Teige  ITreschow  ATeige  A  et al.  IFN-beta gene deletion leads to augmented and chronic demyelinating experimental autoimmune encephalomyelitis. J Immunol 2003;1704776- 4784
PubMedArticle
3.
Tourtellotte  WWWalsh  MJBaumhefner  RW  et al.  The current status of multiple sclerosis intra–blood-brain-barrier IgG synthesis. Ann N Y Acad Sci 1984;43652- 67
PubMedArticle
4.
Akira  STakeda  K Toll-like receptor signalling. Nat Rev Immunol 2004;4499- 511
PubMedArticle
5.
Zeisel  MBDruet  VASibilia  J  et al.  Cross talk between MyD88 and focal adhesion kinase pathways. J Immunol 2005;1747393- 7397
PubMedArticle
6.
Zhai  YShen  XDO’Connell  R  et al.  Cutting edge: TLR4 activation mediates liver ischemia/reperfusion inflammatory response via IFN regulatory factor 3–dependent MyD88-independent pathway. J Immunol 2004;1737115- 7119
PubMedArticle
7.
Qin  HWilson  CALee  SJ  et al.  LPS induces CD40 gene expression through the activation of NF-κB and STAT-1α in macrophages and microglia. Blood 2005;1063114- 3122
PubMedArticle
8.
Sorensen  TLTrebst  CKivisakk  P  et al.  Multiple sclerosis: a study of CXCL10 and CXCR3 co-localization in the inflamed central nervous system. J Neuroimmunol 2002;12759- 68
PubMedArticle
9.
Stelmasiak  ZKoziol-Montewka  MDobosz  B  et al.  IL-6 and sIL-6R concentration in the cerebrospinal fluid and serum of MS patients. Med Sci Monit 2001;7914- 918
PubMed
10.
Schonrock  LMGawlowski  GBruck  W Interleukin-6 expression in human multiple sclerosis lesions. Neurosci Lett 2000;29445- 48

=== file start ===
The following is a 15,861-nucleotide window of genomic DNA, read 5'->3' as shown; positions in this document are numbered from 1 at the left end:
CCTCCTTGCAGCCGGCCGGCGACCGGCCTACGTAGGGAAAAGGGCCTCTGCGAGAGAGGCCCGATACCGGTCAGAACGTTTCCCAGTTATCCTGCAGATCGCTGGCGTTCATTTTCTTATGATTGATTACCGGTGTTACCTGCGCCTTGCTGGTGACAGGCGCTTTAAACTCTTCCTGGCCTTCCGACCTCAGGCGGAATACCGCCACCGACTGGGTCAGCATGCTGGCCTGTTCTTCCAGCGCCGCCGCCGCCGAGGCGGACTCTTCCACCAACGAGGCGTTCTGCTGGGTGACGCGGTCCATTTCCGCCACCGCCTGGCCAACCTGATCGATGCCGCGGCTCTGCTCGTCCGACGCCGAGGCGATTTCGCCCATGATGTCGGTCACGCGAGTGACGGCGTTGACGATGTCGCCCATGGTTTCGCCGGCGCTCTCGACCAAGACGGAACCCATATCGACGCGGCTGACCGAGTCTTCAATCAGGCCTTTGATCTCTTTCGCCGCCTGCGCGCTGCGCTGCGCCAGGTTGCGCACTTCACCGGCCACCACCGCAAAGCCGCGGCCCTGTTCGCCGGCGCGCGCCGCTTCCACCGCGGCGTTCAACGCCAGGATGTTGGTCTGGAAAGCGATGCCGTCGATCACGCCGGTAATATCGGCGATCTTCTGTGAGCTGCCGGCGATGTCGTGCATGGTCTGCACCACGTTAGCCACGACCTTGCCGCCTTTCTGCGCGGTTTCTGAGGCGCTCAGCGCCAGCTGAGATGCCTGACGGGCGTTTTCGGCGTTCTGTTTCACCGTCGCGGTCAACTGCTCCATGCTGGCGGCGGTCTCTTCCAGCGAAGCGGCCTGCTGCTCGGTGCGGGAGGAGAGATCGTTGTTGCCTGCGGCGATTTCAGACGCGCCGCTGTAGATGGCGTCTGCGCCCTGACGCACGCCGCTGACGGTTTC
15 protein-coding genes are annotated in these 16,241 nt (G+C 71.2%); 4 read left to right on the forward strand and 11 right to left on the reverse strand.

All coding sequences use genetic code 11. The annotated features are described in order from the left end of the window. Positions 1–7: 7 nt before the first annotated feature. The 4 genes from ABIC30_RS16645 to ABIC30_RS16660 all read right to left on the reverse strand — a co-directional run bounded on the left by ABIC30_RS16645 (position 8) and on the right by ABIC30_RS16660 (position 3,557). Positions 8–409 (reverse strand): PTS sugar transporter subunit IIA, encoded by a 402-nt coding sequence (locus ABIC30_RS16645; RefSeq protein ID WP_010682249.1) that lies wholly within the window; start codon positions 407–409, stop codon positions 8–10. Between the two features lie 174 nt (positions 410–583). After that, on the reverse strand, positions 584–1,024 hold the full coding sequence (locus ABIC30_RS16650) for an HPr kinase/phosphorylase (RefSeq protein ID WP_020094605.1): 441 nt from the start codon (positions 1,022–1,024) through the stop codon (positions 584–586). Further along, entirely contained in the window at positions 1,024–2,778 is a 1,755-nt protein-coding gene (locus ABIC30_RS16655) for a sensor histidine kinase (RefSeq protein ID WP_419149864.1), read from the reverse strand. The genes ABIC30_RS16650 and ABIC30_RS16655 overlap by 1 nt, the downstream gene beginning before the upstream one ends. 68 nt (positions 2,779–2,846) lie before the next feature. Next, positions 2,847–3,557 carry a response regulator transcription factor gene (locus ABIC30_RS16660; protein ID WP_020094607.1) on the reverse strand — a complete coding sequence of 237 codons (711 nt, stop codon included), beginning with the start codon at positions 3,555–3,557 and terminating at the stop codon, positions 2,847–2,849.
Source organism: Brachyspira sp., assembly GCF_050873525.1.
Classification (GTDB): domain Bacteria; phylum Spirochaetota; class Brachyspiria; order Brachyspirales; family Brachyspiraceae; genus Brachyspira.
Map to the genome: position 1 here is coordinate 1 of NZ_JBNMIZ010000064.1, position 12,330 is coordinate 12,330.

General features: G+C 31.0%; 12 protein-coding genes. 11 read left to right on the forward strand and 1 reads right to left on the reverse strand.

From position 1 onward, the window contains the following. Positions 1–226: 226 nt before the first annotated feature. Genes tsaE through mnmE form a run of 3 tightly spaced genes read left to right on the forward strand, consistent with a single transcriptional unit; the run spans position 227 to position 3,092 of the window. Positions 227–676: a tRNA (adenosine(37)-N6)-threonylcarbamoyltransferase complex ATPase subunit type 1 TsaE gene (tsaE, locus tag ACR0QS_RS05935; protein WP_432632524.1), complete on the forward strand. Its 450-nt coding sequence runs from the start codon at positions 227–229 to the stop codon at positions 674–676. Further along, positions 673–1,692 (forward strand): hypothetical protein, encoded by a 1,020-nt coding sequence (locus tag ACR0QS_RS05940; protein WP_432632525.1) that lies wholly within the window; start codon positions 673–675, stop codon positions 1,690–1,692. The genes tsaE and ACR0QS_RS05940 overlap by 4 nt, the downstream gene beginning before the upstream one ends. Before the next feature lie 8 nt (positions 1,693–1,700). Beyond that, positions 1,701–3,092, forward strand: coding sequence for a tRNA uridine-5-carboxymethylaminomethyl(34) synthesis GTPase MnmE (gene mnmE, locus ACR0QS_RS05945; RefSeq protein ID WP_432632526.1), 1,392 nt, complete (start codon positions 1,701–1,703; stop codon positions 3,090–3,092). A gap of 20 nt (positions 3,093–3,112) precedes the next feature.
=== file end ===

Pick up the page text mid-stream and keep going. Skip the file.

PubMedArticle
11.
Buttmann  MGoebeler  MToksoy  A  et al.  Subcutaneous interferon-beta injections in patients with multiple sclerosis initiate inflammatory skin reactions by local chemokine induction. J Neuroimmunol 2005;168175- 182
PubMedArticle
12.
Okada  KKuroda  EYoshida  Y  et al.  Effects of interferon-beta on the cytokine production of astrocytes. J Neuroimmunol 2005;15948- 54
PubMedArticle
13.
Goebel  MUHubell  DKou  W  et al.  Behavioral conditioning with interferon beta-1a in humans. Physiol Behav 2005;84807- 814
PubMedArticle
14.
Grossberg  SEKawade  YKohase  M  et al.  The neutralization of interferons by antibody. J Interferon Cytokine Res 2001;21729- 742
PubMedArticle
15.
Wosik  KBecher  BEzman  A  et al.  Caspase 8 expression and signaling in Fas injury-resistant human fetal astrocytes. Glia 2001;33217- 224
PubMedArticle
16.
Noulin  NQuesniaux  VFSchnyder-Candrian  S  et al.  Both hemopoietic and resident cells are required for MyD88-dependent pulmonary inflammatory response to inhaled endotoxin. J Immunol 2005;1756861- 6869
PubMedArticle
17.
Tsunoda  ILane  TEBlackett  JFujinami  RS Distinct role for IP-10/CXCL-10 in three animal models, Theiler's virus infection, EAE, and MHV infection, for multiple sclerosis: implication of differing roles for IP-10. Mult Scler 2004;1026- 34
PubMedArticle
18.
Wojcik  WJSwoveland  PZhang  XVanguri  P Chronic intrathecal infusion of phosphorothioate or phosphodiester antisense oligonucleotides against cytokine responsive gene 2/IP-10 in experimental allergic encephalomyelitis of Lewis rat. J Pharmacol Exp Ther 1996;278404- 410
PubMed